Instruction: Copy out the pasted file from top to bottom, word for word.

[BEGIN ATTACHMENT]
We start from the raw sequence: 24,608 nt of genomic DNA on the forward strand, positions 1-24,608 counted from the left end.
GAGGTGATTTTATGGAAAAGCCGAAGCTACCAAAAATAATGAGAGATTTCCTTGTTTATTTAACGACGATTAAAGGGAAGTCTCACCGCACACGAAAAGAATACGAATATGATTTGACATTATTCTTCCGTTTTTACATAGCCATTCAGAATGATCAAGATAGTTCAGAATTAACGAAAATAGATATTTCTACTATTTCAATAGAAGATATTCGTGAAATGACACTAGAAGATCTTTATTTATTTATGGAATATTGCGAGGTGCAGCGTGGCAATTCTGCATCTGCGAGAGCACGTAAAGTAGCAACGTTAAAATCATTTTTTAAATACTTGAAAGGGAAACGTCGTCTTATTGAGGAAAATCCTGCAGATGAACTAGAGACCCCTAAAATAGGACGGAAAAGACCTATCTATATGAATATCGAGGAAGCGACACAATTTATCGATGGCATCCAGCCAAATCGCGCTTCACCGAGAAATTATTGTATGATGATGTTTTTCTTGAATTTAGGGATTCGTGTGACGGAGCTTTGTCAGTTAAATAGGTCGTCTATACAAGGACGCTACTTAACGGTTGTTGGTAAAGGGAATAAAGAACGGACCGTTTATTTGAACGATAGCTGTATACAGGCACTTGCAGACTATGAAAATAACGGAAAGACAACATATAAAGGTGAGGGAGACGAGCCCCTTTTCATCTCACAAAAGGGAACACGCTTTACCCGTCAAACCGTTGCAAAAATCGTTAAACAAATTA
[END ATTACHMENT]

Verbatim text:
We start from the raw sequence: 24,608 nt of genomic DNA on the forward strand, positions 1-24,608 counted from the left end.
GAGGTGATTTTATGGAAAAGCCGAAGCTACCAAAAATAATGAGAGATTTCCTTGTTTATTTAACGACGATTAAAGGGAAGTCTCACCGCACACGAAAAGAATACGAATATGATTTGACATTATTCTTCCGTTTTTACATAGCCATTCAGAATGATCAAGATAGTTCAGAATTAACGAAAATAGATATTTCTACTATTTCAATAGAAGATATTCGTGAAATGACACTAGAAGATCTTTATTTATTTATGGAATATTGCGAGGTGCAGCGTGGCAATTCTGCATCTGCGAGAGCACGTAAAGTAGCAACGTTAAAATCATTTTTTAAATACTTGAAAGGGAAACGTCGTCTTATTGAGGAAAATCCTGCAGATGAACTAGAGACCCCTAAAATAGGACGGAAAAGACCTATCTATATGAATATCGAGGAAGCGACACAATTTATCGATGGCATCCAGCCAAATCGCGCTTCACCGAGAAATTATTGTATGATGATGTTTTTCTTGAATTTAGGGATTCGTGTGACGGAGCTTTGTCAGTTAAATAGGTCGTCTATACAAGGACGCTACTTAACGGTTGTTGGTAAAGGGAATAAAGAACGGACCGTTTATTTGAACGATAGCTGTATACAGGCACTTGCAGACTATGAAAATAACGGAAAGACAACATATAAAGGTGAGGGAGACGAGCCCCTTTTCATCTCACAAAAGGGAACACGCTTTACCCGTCAAACCGTTGCAAAAATCGTTAAACAAATTA